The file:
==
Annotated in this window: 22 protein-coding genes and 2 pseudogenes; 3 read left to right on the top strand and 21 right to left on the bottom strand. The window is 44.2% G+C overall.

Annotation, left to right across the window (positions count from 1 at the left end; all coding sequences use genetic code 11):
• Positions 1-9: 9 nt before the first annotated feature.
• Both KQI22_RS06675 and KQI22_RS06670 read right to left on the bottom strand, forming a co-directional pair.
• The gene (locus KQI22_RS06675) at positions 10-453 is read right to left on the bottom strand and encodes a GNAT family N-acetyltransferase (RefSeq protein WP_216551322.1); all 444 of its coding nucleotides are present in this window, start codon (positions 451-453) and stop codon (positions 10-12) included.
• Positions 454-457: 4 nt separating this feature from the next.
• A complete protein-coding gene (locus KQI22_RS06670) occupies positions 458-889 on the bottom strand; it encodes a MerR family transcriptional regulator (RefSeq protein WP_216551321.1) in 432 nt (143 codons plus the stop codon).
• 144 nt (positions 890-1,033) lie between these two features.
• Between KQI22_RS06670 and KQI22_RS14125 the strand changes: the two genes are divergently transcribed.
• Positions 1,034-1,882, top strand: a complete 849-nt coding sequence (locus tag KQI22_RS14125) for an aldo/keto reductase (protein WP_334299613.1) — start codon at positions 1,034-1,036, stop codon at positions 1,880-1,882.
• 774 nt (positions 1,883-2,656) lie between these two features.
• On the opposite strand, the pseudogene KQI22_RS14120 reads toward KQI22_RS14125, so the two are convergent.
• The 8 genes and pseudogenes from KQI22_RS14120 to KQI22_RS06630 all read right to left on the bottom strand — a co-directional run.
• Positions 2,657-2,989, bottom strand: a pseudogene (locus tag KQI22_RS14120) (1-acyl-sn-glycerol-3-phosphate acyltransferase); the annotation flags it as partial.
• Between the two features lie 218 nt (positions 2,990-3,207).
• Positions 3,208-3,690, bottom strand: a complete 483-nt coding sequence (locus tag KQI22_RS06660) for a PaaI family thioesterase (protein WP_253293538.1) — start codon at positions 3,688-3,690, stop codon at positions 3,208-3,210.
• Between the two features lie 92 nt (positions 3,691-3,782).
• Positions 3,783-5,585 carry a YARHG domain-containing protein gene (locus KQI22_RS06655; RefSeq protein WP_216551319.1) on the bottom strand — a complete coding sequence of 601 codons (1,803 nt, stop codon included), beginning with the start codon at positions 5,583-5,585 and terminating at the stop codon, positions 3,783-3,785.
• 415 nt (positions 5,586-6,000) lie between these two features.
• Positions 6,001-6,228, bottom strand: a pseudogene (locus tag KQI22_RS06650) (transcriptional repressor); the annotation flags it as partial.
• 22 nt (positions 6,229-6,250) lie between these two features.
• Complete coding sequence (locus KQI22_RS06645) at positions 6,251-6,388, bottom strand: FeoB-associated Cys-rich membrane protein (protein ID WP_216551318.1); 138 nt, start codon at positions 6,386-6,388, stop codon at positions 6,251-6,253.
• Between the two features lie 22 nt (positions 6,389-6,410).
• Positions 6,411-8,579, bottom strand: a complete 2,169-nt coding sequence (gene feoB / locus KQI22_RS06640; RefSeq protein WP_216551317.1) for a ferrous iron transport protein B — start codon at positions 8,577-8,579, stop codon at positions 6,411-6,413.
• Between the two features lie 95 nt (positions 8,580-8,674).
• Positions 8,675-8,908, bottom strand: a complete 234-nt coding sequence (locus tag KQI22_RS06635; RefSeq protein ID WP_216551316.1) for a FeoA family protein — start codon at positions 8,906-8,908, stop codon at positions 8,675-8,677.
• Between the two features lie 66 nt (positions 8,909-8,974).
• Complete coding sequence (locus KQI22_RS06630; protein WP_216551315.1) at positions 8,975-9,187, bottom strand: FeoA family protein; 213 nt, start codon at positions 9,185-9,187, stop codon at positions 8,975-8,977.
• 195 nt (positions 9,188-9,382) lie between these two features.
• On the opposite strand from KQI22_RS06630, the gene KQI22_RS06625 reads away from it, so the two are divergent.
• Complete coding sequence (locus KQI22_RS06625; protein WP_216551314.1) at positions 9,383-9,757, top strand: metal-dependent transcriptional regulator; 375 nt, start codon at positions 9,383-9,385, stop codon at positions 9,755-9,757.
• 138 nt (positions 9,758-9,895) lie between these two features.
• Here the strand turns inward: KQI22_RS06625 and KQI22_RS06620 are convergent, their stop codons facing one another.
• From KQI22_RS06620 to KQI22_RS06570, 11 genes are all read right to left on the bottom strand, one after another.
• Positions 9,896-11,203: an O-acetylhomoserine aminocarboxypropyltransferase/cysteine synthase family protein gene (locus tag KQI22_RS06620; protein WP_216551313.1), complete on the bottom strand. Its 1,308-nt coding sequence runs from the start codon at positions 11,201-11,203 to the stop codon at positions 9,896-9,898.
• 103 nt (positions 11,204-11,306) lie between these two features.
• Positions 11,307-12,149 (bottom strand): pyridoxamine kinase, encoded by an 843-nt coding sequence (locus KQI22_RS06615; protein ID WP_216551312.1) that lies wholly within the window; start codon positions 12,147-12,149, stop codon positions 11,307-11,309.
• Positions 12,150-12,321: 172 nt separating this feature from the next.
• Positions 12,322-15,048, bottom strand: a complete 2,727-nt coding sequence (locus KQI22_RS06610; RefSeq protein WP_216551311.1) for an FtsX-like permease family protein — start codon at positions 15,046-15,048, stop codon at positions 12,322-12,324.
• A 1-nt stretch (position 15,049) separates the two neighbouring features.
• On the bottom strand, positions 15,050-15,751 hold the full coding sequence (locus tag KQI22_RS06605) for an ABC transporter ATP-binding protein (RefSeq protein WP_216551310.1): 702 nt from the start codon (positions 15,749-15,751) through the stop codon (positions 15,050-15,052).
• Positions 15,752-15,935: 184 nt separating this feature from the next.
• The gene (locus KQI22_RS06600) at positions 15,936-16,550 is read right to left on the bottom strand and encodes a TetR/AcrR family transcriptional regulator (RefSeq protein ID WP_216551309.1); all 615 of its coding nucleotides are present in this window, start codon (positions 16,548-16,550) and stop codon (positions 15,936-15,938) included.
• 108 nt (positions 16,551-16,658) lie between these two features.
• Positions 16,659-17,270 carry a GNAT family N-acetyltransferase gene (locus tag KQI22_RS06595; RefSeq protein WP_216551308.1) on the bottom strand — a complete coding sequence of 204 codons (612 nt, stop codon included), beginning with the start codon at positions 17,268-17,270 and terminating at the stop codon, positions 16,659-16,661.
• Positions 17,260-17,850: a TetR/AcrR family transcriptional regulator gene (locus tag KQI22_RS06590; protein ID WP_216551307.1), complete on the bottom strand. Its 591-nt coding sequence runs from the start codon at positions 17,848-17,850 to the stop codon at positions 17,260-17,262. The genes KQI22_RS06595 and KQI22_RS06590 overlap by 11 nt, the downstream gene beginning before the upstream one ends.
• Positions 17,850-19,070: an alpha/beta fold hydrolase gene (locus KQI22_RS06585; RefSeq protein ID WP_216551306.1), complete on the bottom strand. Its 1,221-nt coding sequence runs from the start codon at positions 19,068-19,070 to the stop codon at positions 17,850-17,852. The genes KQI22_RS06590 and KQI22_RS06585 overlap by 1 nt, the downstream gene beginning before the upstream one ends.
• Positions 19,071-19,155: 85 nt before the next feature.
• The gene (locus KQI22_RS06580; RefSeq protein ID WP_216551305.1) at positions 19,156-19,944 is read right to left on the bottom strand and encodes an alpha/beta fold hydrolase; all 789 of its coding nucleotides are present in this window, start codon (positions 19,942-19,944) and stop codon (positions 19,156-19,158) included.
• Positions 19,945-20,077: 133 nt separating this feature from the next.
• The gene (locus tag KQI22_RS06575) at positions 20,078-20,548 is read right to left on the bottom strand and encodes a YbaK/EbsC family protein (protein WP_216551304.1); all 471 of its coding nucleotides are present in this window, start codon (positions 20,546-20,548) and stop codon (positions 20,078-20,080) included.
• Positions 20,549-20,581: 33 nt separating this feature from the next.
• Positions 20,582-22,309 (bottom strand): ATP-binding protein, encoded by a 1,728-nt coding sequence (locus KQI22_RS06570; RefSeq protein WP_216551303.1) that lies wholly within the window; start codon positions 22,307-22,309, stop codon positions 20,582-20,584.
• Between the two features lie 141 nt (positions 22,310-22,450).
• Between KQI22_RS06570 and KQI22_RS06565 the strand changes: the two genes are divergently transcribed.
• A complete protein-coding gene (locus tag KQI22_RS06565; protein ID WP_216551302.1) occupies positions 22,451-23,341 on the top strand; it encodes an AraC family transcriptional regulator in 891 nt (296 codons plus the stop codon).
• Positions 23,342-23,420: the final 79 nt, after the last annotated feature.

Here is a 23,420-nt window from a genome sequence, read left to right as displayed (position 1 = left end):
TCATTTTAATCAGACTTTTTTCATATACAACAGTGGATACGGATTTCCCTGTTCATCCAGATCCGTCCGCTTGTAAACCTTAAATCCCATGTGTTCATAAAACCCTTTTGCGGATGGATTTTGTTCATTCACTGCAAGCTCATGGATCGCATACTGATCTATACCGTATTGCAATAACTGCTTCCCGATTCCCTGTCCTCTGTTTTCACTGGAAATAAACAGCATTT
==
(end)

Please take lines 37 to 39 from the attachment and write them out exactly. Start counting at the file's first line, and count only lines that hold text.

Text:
• Positions 11,307-12,149 (bottom strand): pyridoxamine kinase, encoded by an 843-nt coding sequence (locus KQI22_RS06615; protein ID WP_216551312.1) that lies wholly within the window; start codon positions 12,147-12,149, stop codon positions 11,307-11,309.
• Positions 12,150-12,321: 172 nt separating this feature from the next.
• Positions 12,322-15,048, bottom strand: a complete 2,727-nt coding sequence (locus KQI22_RS06610; RefSeq protein WP_216551311.1) for an FtsX-like permease family protein — start codon at positions 15,046-15,048, stop codon at positions 12,322-12,324.